Waiting for Lefty Test | Mid-Book Test - Hard

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This test consists of 5 short answer questions, 10 short essay questions, and 1 (of 3) essay topics.

Short Answer Questions

1. What color is the hair of Joe and Edna's children?

2. In Scene 2, what does Joe find when he arrives home from work at the end of the day?

3. How does Odets foreshadow some of the main characters in the play?

4. Who are the two Hollywood stars imitated by the buying public?

5. What two unions have failed at past strikes?

Short Essay Questions

1. What are some of Joe's explanations for not making enough money to support his family?

2. At what point does Miller change his mind about the new assignment?

3. What are two main themes contained in Scene 4 and how are they manifested?

4. What are some of the reasons that Fayette selects Miller for the new project?

5. How does Joe feel about his responsibilities as the man of the family?

6. Why does Edna threaten infidelity as a way to convince Joe to support a strike?

7. What is the point of emphasizing the closeness of Philadelphia to the workers?

8. What does Fayette's dialogue in which he uses the words "pollacks and niggers" say about his prejudice?

9. What contributes to Dr. Barnes' deep anger about rich men taking away his power to influence medical care? How does he express it?

10. Why is Benjamin coming to see Dr. Barnes?

Essay Topics

Write an essay for ONE of the following topics:

Essay Topic 1

Hunger is a marker in the play; food and/or the lack of it comes up in at least three scenes. How do discussions about hunger and food speak to the issue of social class? What characters can you put in a class hierarchy based on dialogue about hunger and/or food? What is that hierarchy and what evidence supports your arrangement? What do you know about persistent hunger in the USA, who it affects, and what your responsibility is for ending it?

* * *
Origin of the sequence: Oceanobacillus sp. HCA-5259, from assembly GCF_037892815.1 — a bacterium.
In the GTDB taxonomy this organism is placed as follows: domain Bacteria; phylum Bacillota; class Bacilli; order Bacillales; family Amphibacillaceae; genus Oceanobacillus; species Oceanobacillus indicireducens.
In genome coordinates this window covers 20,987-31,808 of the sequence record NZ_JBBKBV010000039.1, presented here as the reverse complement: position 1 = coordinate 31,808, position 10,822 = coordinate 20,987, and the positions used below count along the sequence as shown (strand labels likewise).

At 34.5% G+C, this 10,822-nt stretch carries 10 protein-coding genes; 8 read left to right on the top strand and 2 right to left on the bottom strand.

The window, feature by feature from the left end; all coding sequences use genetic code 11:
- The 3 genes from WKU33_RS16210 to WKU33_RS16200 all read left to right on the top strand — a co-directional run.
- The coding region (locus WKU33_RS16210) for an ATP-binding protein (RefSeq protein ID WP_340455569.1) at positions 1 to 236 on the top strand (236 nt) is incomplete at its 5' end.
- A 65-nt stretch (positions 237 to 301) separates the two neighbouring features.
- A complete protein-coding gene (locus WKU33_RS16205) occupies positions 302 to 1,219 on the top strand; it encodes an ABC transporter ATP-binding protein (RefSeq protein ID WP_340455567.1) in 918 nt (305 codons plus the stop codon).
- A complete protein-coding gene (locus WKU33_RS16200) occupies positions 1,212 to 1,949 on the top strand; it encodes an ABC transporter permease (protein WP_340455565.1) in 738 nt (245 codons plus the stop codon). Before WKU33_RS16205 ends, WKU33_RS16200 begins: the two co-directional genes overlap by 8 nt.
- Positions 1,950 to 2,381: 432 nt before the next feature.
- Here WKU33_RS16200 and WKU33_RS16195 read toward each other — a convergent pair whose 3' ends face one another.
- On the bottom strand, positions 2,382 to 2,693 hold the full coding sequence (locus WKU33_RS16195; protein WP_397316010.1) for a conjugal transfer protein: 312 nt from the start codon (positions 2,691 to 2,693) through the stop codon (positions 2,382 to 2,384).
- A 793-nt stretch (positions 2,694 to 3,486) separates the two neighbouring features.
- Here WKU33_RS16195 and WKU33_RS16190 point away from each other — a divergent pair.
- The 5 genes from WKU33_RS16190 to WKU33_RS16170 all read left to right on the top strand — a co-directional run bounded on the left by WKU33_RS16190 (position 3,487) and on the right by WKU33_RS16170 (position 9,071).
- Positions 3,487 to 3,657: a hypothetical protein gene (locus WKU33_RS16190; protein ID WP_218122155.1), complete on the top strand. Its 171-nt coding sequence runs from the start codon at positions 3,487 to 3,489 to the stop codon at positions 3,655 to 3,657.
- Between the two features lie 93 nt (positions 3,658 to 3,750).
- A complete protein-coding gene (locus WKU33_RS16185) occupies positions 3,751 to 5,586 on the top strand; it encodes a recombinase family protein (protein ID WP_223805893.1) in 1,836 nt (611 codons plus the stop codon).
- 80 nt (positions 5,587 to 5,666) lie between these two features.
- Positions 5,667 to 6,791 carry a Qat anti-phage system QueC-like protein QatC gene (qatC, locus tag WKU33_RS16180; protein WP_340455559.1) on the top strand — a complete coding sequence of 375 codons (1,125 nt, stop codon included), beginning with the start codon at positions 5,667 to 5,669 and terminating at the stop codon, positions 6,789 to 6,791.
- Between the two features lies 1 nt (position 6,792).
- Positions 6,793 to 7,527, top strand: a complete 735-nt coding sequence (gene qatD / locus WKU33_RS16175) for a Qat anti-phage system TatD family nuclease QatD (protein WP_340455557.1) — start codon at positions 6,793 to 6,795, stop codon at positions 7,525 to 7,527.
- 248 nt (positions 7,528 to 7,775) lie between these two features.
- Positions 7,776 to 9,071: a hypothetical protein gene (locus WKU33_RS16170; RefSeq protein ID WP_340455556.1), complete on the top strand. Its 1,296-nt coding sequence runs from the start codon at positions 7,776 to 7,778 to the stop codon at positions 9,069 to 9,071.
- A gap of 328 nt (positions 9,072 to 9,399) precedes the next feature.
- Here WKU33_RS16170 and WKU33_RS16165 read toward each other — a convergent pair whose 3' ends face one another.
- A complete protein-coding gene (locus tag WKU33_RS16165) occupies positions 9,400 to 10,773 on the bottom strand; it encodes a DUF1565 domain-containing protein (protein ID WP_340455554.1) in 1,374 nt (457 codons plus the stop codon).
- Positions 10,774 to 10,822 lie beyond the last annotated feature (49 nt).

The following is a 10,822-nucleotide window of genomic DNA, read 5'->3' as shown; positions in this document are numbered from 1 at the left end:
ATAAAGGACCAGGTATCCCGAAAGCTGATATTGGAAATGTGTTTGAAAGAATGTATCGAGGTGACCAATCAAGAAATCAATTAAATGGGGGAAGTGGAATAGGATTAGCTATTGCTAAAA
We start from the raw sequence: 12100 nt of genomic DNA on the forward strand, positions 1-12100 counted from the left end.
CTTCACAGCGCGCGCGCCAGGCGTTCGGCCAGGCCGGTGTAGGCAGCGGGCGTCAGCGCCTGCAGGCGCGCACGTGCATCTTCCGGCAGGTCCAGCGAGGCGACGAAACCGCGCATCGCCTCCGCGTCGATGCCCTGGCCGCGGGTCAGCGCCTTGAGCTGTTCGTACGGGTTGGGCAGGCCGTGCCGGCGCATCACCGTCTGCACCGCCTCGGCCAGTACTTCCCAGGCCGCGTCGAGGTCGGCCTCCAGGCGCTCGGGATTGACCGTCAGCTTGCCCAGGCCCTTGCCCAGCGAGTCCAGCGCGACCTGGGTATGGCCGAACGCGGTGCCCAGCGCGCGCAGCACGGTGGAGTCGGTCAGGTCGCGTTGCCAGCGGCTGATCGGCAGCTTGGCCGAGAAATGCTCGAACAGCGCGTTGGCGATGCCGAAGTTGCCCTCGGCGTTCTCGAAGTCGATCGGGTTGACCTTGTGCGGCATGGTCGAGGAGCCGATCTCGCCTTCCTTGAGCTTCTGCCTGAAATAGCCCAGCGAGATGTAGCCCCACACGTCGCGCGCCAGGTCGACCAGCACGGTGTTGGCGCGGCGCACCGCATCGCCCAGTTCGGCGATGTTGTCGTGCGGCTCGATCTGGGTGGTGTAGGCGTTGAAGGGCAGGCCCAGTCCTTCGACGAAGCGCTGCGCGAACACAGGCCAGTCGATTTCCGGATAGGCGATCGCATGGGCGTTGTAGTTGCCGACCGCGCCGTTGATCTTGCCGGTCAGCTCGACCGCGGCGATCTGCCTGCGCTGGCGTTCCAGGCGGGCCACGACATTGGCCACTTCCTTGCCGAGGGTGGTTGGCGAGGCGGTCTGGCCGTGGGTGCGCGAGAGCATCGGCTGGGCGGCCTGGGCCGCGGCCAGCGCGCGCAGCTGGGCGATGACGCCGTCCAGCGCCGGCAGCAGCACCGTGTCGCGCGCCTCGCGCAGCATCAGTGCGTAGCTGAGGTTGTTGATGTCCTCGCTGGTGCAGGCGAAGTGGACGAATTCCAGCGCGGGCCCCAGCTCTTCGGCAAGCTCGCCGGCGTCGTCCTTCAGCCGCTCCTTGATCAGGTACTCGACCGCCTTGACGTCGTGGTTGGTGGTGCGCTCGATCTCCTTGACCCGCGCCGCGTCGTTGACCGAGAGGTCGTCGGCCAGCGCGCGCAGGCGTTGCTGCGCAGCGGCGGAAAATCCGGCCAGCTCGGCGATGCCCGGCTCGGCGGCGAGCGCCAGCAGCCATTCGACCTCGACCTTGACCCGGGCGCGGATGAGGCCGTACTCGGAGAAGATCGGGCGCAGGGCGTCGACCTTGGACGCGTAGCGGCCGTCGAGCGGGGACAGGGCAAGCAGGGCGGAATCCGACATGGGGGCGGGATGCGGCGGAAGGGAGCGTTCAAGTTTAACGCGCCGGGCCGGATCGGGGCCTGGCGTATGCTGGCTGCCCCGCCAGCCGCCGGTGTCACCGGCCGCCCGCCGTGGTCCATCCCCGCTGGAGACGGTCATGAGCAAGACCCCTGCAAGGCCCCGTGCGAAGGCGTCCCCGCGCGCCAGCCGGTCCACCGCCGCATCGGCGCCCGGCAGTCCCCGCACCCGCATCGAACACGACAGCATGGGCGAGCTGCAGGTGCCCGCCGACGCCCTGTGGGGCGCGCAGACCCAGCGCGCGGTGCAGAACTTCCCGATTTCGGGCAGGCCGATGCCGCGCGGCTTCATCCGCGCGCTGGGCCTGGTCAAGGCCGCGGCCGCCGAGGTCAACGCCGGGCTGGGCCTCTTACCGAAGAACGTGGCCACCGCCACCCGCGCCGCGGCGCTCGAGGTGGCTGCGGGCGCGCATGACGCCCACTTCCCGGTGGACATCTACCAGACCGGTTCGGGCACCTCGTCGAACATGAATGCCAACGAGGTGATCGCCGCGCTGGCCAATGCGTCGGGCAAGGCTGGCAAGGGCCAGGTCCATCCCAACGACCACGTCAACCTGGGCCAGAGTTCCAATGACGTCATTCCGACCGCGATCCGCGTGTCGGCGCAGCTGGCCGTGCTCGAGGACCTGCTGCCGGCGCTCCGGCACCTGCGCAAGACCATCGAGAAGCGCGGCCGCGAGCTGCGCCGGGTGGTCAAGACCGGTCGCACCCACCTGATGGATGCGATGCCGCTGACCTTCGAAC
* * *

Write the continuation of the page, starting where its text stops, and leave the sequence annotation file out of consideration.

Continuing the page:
Essay Topic 2

There is a saying that charity begins at home. Yet, in this play, charity seems to have succumbed to a hardness and harshness. How do you define charity in its broadest sense? How do you explain the near absence of charity in the lives of the characters, if you see it as absent? What does charity do for the giver and receiver? What prices do individuals and society pay when charity disappears or becomes minimal?

Essay Topic 3

Political correctness did not exist in the 1930s, but there was certain language that did not enter polite society. In using the language of the common man and woman, Odets' play overflows with name-calling and ethnic slurs. What were your initial reactions to this language? How do you imagine individuals to whom the language referred reacted? Were you at any time uncomfortable, embarrassed or shamed by the language? Why or why not? What are your thoughts about keeping the language intact for contemporary productions of the play? Are there situations in which the play that would be best served if there were language substitutions?

(see the answer keys)

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